Plaintiffs' forty-four page substituted amended complaint is hardly a "short and plain" statement of the claims, Fed.R.Civ.P. 8(a), but it boils down to four counts. See Compl. In Count I, plaintiffs allege that the contractual "FINRA pre-dispute binding arbitration provisions should be vacated or declared void" because they violate plaintiffs' constitutional rights. Id. ¶¶ 89, 95, 97-98. In Count II, they allege that the arbitration provisions should be declared void because FINRA Regulation has materially breached FINRA arbitration rules. Id. ¶ 105. In Count III, plaintiffs bring a claim for damages under 42 U.S.C. §§ 1983 and 1988, alleging that FINRA Regulation acted "under color of law" to deny plaintiffs their constitutional rights under the due process and equal protection clauses. Id. ¶ 107. Specifically, plaintiffs claim that FINRA Regulation "knowingly violated its duty to act objectively and impartially" and acted with the "intent to prejudice" plaintiffs by influencing "the objectivity and impartiality" of FINRA Regulation's arbitrators. Id. ¶ 108. Finally, in Count IV, plaintiffs request that the Court appoint replacement arbitrators under 9 U.S.C. § 5 because they "will be imminently and irreparably harmed" if the Court does not intervene to prevent FINRA Regulation "from violating its arbitrator selection rules" Id.¶¶ 111-12.

         On September 12, 2016, plaintiffs filed an opposition to defendant's motion to dismiss. See Pis.' Mem. in Opp. to Def's Mot. [Dkt. # 21] ("Pis.' Opp."). But plaintiffs failed to address, and thereby conceded, a number of defendant's arguments. Plaintiffs briefed the issues of arbitral immunity and whether FINRA Regulation is a state actor for purposes of their section 1983 claim, and they touched upon defendant's ripeness argument, id. at 8-11, 18-19, but they made no attempt to address any other issues. Instead, plaintiffs devoted approximately six pages to attacking the validity of the arbitration clauses in the brokerage contracts, to which defendant FINRA Regulation was not a party. See Id. at 11-17. Defendant filed a reply to plaintiffs' opposition on September 22, 2016. Reply in Supp. of Def's Mot. [Dkt. # 22] ("Def's Reply").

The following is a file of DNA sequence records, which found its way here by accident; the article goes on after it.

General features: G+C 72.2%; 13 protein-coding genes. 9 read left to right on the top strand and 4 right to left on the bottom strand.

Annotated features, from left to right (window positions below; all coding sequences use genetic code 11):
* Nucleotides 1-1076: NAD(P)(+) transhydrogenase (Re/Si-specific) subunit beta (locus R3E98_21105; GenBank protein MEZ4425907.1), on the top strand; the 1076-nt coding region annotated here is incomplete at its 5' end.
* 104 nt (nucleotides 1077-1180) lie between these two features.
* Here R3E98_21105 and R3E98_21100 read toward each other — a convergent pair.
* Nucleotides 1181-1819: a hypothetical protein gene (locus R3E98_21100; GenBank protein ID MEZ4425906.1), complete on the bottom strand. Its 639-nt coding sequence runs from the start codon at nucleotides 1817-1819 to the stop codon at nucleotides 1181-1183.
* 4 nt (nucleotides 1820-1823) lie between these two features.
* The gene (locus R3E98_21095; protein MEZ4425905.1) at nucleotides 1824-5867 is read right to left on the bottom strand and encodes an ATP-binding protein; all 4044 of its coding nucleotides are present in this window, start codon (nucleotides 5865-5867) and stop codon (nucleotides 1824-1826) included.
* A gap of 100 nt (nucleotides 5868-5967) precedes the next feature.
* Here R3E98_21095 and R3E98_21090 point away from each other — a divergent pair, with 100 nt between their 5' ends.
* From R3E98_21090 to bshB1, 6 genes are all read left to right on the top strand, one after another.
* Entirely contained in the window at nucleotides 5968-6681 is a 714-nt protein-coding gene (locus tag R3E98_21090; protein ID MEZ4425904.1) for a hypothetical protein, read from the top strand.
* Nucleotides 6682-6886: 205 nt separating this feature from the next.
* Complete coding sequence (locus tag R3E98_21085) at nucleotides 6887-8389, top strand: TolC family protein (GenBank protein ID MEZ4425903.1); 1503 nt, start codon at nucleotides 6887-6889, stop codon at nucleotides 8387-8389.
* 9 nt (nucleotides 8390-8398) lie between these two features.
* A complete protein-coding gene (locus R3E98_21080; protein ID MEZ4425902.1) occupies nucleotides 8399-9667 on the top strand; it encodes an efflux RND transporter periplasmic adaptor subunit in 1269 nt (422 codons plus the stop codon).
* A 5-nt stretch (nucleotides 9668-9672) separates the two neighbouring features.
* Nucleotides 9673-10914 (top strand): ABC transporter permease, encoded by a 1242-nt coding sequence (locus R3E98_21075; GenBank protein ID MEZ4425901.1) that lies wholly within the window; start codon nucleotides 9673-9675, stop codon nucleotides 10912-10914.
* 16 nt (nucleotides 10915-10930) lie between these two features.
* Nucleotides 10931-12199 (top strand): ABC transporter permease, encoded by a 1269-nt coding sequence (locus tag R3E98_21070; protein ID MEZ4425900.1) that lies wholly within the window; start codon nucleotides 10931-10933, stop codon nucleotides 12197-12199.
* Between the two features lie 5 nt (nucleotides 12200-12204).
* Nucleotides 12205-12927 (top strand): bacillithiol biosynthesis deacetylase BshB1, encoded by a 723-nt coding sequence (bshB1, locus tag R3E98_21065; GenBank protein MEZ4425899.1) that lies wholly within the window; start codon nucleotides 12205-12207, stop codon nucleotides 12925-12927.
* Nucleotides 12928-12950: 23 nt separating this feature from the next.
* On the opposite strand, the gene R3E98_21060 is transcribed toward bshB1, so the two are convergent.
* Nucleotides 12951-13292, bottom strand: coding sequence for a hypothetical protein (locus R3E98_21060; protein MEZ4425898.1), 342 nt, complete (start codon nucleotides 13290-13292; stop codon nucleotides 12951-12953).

STANDARD OF REVIEW

         I. Subject Matter Jurisdiction

         Under Rule 12(b)(1), the plaintiff bears the burden of establishing jurisdiction by a preponderance of the evidence. See Lujan v. Defs. of Wildlife, 504 U.S. 555, 561 (1992); Shekoyan v. Sibley Int'l Corp., 217 F.Supp.2d 59, 63 (D.D.C. 2002). Federal courts are courts of limited jurisdiction and the law presumes that "a cause lies outside this limited jurisdiction." Kokkonen v. Guardian Life Ins. Co. of Am., 511 U.S. 375, 377 (1994); see also Gen. Motors Corp. v. EPA, 363 F.3d 442, 448 (D.C. Cir. 2004) ("As a court of limited jurisdiction, we begin, and end, with an examination of our jurisdiction."). "[B]ecause subject-matter jurisdiction is 'an Art[icle] III as well as a statutory requirement ... no action of the parties can confer subject-matter jurisdiction upon a federal court.'" Akinseye v. District of Columbia, 339 F.3d 970, 971 (D.C. Cir. 2003), quoting Ins. Corp. of Ir., Ltd. v. Compagnie des Bauxites de Guinee, 456 U.S. 694, 702 (1982).

         When considering a motion to dismiss for lack of jurisdiction, unlike when deciding a motion to dismiss under Rule 12(b)(6), the court "is not limited to the allegations of the complaint." Hohri v. United States, 782 F.2d 227, 241 (D.C. Cir. 1986), vacated on other grounds, 482 U.S. 64 (1987). Rather, "a court may consider such materials outside the pleadings as it deems appropriate to resolve the question [of] whether it has jurisdiction to hear the case." Scolaro v. D.C. Bd. of Elections & Ethics, 104 F.Supp.2d 18, 22 (D.D.C. 2000), citing Herbert v. Nat'l Acad. of Scis., 974 F.2d 192, 197 (D.C. Cir. 1992); see also Jerome Stevens Pharm., Inc. v. FDA, 402 F.3d 1249, 1253 (D.C. Cir. 2005).

         II. Failure to State a Claim

         "To survive a [Rule 12(b)(6)] motion to dismiss, a complaint must contain sufficient factual matter, accepted as true, to state a claim to relief that is plausible on its face." Ashcroft v. Iqbal,556 U.S. 662, 678 (2009) (internal quotation marks omitted); accord Bell Atl. Corp. v. Twombly,550 U.S. 544, 570 (2007). In Iqbal, the Supreme Court reiterated the two principles underlying its decision in Twombly: "First, the tenet that a court must accept as true all of the allegations contained in a complaint is inapplicable to legal conclusions." 556 U.S. ...